The next day, still with a hangover but feeling a lot more positive about the whole thing, Carolyn B. Straynahan reported to the executive committee that the CANDICON IX was a really great thing and, if given the support it needed, would revolutionize the company. The executives were a little hesitant just listening to her speak, but she got together an amazing power-point (mostly cribbed from the sales material DESC sent her) which made them all feel better. And then she clinched it all by saying, “They didn’t even go for the pizza afterward; they went straight to their work.”
The CFO nodded. “That’s true,” he said. “I ate a whole pizza because there they were, just sitting there.” Somebody suggested they put the CFO in the room next and the subsequent haze of laughing and joking made everybody feel good about the CANDICON IX.
Six months, six days and six hours later, when the company went under, the DESC corporation had not trouble recruiting Carolyn B. Straynahan.
Sounds of Space
The planet lay below us. We could see the cities, the transport lines leading away from each, connecting city to city. We watched the natural and artificial topography below. And around us was the gentle wash and wonder of outer space. We rotated slowly, the ship and awed capsule of serenity. The stars were bright, and we floated before the great glass panels.
Slowly I thought about it: save the whales! I swam in slow motion through the cabin on my way over to the wales. They were in a little jar. I scanned the instrument readout. The whales were fine. Fine, I repeated to myself gently. Fine.
I wept within myself for joy. I floated in a field of gratitude. I embraced all my space-mates and we wept within ourselves till the rotation of our ship lulled us all to sleep.
We woke to the slow-sounding horn of heaven. It was beamed through all the galaxy from the X-76bmi, the mothership. It was like an ocean in the fires of the heart of the galaxy, that ship. Oh my mothership, I cried silently. I wept within myself and heard its long, dwindling horn.
Holy Cow, I thought. Just like that. Then I realized something and wept within myself, man. Holy Whale. Holy. Whale. And I heard the gong and the first words of the aliens coming into our serenity. Their voices scrabbled around us with an electronic chitter. It was so weird; I felt glad.
Glad. It was like the music of the whales. I went back to look at the jar as the horn sounded more slow and faint. The wales were gone. The aliens chittered one last time and then the sound went out like the tide.
Christmas With the Stars
Christmas in the Helen Marconi, Friendly class starship, was a special event. They had welded together a Christmas tree six years back. Having nothing in which to stick the trunk, nothing to prop the tree up, they had welded it to the deck. So every year they decorated it.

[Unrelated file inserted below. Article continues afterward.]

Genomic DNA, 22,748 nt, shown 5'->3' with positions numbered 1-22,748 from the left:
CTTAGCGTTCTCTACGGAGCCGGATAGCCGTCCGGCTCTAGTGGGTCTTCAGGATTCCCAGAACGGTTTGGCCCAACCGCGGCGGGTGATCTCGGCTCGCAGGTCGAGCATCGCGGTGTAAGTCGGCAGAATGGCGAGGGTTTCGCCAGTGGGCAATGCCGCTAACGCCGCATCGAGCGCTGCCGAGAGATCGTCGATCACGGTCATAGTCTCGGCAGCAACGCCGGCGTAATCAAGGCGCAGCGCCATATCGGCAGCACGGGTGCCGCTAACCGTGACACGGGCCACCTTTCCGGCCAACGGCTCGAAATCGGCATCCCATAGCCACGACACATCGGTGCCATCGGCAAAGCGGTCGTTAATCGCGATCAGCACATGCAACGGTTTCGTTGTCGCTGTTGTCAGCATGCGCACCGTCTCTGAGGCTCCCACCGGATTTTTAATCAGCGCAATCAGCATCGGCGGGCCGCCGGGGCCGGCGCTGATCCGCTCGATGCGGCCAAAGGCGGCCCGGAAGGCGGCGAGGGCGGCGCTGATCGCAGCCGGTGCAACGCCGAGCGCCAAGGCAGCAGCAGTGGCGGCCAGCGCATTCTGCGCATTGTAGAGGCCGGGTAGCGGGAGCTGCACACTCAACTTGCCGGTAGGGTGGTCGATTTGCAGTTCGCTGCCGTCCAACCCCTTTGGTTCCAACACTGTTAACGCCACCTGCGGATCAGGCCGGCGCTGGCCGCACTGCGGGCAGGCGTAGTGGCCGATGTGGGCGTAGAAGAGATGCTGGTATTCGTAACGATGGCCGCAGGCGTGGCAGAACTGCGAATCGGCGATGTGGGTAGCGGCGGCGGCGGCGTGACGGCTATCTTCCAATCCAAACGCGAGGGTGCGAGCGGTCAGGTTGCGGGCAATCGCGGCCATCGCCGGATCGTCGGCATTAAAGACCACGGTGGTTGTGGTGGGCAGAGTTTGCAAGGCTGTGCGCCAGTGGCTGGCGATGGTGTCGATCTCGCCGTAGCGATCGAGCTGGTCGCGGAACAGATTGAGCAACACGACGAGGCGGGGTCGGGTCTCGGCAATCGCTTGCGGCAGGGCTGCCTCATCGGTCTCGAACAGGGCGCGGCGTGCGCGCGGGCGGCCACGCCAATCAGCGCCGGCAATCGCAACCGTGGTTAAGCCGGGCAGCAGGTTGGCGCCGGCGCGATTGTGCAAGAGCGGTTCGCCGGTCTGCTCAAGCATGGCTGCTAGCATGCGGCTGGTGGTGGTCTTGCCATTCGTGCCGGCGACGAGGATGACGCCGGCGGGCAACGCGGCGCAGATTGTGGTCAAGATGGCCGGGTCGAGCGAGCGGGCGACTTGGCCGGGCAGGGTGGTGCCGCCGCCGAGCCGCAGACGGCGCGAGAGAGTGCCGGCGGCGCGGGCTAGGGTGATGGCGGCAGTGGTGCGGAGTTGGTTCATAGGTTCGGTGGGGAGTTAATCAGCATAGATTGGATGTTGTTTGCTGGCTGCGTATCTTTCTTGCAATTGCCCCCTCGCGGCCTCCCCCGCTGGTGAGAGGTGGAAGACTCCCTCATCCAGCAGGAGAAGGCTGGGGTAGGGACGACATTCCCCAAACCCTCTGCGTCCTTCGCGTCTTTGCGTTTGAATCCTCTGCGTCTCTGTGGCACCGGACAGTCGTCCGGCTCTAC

The problem was not the decorations. They had a whole two ton cargo container full of Christmas decorations. They seldom used a quarter of the supply, and a third of what was in the container was broken or useless anyway.
The problem was not the will. For all they lacked the will to sort out the decoration stored in the container, they had great enthusiasm for the decorations and the festivities. They were so notorious nobody would contract the starship during the standard calendar months of November and December. So the ship spun in space, celebrating.
No, the problem was the music. Nobody could agree on the music. They could all have listened to their own private music as they did all the rest of the time. But the spirit of decorating and celebrating together somehow required they play the same music over all the ship.
“Dude,” Bjink said. “We should have that Christmas with the Whales.”
“Christmas in Wales would be fine,” Jot said.
“Man, that is not what I’m talking about. You know what whales are?” Bjink said.
“That would be like Johan,” Dlog said.
“Like, maybe Jonah?” Jot asked.
“Wasn’t Johan in the whales?” Dlog asked.
“Dude, Dlog,” Bjink said. “He wasn’t, like, among the whales, ok?”
“I thought he was a biblical character. Do you mean to say Jonah was Welsh?” Zipper asked.
“That totally makes sense because Christmas is also in Wales. I had been confused thinking they were in the Bible.” Dlog said.
And so, as you can imagine, none of the music they had really fit. What happened, as a result, was that the crew decorated, had long discussions about the music, and eventually gave up and celebrated until the season was over.